Going for his ninth Hardrock finish this year, the 75-year-old Weisshaar dropped at Sherman aid station, mile 29, shortly before 6 p.m. the first day.

Mike Foote on Little Giant Pass at the 2015 Hardrock 100.

Mike Foote / 31 / Missoula, MT / 2 Hardrock finishes

Little Giant Pass, mile 7.0

2015 result: 25:45:13 (2nd overall)

Aside from baseball games and a season of junior-high cross country, Mike Foote didn’t run much during the first 18 years of his life. Then he spent a semester in the Rockies with the National Outdoor Leadership School, “found out about the mountains” and dropped out of college. He moved to Colorado, then to Montana, where he worked as a raft guide in Glacier National Park, tagging peaks on his off days.

In 2009, Foote ran his first 100-miler, the Wasatch Front 100 in Utah, which climbs more than 25,000 feet. His second 100-miler was Hardrock, one year later.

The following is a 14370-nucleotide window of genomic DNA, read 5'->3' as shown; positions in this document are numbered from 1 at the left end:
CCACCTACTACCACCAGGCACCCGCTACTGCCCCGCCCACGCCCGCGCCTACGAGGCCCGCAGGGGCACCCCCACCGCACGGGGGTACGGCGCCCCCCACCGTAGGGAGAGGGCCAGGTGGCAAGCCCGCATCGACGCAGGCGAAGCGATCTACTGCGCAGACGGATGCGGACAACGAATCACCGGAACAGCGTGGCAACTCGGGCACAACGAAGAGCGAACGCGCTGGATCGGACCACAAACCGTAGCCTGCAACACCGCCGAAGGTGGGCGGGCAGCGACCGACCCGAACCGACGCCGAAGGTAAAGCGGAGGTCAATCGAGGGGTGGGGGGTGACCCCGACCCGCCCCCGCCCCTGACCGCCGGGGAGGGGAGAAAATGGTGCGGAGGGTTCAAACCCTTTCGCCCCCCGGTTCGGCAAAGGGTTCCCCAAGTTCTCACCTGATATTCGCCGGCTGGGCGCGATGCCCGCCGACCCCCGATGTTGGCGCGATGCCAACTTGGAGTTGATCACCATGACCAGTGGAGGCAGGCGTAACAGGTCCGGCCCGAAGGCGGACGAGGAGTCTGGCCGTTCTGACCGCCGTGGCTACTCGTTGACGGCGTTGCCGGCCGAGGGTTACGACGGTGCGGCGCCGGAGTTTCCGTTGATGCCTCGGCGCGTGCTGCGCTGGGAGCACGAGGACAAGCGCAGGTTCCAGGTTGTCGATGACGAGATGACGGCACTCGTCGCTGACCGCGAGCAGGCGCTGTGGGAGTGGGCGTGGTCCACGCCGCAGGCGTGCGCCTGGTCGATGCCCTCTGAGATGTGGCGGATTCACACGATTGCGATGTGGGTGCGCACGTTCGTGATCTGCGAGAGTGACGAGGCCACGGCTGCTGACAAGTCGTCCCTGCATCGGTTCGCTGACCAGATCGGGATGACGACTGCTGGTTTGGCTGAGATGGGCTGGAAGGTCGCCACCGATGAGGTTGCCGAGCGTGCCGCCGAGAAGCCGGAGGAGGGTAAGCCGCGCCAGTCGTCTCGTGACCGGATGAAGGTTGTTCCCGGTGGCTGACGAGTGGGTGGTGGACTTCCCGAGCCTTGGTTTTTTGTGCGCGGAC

“I didn’t know what the hell I was getting into,” Foote says. His training had been spotty, and all he knew about the course was that “it would be steep and long.” He finished third, in 29:35.

The experience was “formative,” he says, “this sense of awe that you have when you’re discovering something new.”

Foote returned this year with more than 20 ultras under his belt and a “healthy respect for Hardrock” that he lacked the first time. Paradoxically, his familiarity with the course made him less confident: he was aware of its difficulty. At the same time, he knew an up-and-down race like Hardrock played to his strengths. “It’s more about efficient mountain travel, not so much about running,” he says.